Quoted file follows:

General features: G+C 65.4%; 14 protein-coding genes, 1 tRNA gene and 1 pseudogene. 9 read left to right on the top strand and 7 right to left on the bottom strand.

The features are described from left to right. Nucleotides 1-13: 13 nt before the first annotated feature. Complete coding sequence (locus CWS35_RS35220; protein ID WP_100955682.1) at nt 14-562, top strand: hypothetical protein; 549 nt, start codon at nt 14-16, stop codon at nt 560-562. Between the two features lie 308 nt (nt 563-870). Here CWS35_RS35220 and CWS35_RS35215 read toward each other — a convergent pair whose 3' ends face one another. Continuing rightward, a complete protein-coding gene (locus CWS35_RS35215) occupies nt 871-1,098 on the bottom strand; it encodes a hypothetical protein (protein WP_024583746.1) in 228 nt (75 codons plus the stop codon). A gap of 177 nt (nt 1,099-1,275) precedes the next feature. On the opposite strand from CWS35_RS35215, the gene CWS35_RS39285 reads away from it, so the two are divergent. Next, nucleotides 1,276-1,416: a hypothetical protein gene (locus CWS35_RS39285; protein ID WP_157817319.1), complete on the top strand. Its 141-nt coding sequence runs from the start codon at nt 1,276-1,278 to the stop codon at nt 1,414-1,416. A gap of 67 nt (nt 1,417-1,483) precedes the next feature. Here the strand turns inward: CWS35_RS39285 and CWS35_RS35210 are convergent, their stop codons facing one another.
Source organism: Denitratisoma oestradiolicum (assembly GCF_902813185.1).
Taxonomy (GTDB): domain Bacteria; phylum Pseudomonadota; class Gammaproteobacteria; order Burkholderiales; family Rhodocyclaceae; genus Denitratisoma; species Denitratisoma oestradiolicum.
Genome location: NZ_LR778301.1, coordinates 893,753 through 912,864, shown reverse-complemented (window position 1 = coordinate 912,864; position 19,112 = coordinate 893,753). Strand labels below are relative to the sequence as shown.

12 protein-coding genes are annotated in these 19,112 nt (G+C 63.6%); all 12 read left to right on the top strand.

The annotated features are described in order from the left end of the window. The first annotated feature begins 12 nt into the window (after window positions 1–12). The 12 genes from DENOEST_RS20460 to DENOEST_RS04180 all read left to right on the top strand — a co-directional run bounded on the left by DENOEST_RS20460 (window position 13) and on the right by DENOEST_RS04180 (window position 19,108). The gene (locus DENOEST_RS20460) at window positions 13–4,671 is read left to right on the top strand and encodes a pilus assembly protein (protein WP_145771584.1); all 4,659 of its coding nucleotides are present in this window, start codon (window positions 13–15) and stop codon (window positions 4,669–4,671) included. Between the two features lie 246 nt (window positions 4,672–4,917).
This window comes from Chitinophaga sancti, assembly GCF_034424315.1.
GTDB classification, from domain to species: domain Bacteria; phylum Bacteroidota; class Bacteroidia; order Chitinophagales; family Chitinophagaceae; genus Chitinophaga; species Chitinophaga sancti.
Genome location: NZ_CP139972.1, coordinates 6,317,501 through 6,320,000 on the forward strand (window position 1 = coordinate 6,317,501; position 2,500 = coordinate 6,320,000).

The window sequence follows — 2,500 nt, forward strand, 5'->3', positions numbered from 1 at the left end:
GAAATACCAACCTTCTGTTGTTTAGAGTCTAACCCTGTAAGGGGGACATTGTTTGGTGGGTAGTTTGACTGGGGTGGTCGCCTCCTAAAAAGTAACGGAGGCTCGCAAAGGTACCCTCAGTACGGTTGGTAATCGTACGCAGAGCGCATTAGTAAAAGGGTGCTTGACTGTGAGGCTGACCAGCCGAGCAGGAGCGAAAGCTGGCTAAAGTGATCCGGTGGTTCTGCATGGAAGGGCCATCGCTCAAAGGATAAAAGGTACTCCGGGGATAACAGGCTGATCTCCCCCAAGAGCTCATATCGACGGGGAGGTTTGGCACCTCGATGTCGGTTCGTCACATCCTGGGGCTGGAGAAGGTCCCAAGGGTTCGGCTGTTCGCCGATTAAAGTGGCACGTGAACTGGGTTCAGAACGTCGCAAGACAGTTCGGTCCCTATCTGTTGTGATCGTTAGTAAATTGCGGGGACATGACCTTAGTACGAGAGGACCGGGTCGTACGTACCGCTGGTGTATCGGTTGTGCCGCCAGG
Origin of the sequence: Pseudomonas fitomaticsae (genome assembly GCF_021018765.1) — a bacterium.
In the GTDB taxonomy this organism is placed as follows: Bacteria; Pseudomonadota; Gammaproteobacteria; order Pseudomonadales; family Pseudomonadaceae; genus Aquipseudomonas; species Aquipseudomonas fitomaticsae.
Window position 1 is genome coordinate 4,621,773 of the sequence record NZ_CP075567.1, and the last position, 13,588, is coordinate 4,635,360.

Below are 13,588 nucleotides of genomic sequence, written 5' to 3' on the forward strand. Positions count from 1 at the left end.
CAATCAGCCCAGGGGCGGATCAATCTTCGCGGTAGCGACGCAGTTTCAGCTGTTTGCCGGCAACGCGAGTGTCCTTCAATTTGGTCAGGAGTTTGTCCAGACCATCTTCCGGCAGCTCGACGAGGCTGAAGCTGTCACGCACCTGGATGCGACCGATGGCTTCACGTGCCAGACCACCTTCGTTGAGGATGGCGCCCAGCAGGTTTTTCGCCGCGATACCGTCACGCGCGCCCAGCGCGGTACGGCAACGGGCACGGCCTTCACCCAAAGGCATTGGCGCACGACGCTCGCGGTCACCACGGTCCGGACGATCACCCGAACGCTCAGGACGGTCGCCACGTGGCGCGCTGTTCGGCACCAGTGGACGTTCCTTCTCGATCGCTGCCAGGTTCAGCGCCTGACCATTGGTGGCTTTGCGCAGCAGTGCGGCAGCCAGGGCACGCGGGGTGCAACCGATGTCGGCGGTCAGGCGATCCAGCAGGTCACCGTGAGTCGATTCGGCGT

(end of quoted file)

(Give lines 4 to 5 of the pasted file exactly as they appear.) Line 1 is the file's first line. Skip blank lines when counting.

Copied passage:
Taxonomy (GTDB): domain Bacteria; phylum Pseudomonadota; class Gammaproteobacteria; order Burkholderiales; family Rhodocyclaceae; genus Denitratisoma; species Denitratisoma oestradiolicum.
Genome location: NZ_LR778301.1, coordinates 893,753 through 912,864, shown reverse-complemented (window position 1 = coordinate 912,864; position 19,112 = coordinate 893,753). Strand labels below are relative to the sequence as shown.